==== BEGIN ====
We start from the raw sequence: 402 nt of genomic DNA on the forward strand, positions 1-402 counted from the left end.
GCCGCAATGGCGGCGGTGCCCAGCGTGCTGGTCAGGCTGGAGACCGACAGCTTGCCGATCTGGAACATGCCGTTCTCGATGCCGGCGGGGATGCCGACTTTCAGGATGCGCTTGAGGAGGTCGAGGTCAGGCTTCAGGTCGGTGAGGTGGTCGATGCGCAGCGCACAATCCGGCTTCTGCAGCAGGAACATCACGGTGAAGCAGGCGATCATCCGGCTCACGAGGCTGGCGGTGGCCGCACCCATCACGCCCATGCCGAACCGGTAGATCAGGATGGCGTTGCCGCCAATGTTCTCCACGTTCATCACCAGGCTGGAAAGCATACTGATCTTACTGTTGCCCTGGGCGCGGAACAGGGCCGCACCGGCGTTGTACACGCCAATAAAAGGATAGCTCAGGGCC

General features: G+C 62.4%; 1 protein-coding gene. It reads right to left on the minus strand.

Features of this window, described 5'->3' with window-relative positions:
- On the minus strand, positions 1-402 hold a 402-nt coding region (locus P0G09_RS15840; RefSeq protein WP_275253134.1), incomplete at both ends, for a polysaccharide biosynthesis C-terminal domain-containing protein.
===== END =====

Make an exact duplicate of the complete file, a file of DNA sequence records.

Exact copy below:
We start from the raw sequence: 402 nt of genomic DNA on the forward strand, positions 1-402 counted from the left end.
GCCGCAATGGCGGCGGTGCCCAGCGTGCTGGTCAGGCTGGAGACCGACAGCTTGCCGATCTGGAACATGCCGTTCTCGATGCCGGCGGGGATGCCGACTTTCAGGATGCGCTTGAGGAGGTCGAGGTCAGGCTTCAGGTCGGTGAGGTGGTCGATGCGCAGCGCACAATCCGGCTTCTGCAGCAGGAACATCACGGTGAAGCAGGCGATCATCCGGCTCACGAGGCTGGCGGTGGCCGCACCCATCACGCCCATGCCGAACCGGTAGATCAGGATGGCGTTGCCGCCAATGTTCTCCACGTTCATCACCAGGCTGGAAAGCATACTGATCTTACTGTTGCCCTGGGCGCGGAACAGGGCCGCACCGGCGTTGTACACGCCAATAAAAGGATAGCTCAGGGCC

General features: G+C 62.4%; 1 protein-coding gene. It reads right to left on the minus strand.

Features of this window, described 5'->3' with window-relative positions:
- On the minus strand, positions 1-402 hold a 402-nt coding region (locus P0G09_RS15840; RefSeq protein WP_275253134.1), incomplete at both ends, for a polysaccharide biosynthesis C-terminal domain-containing protein.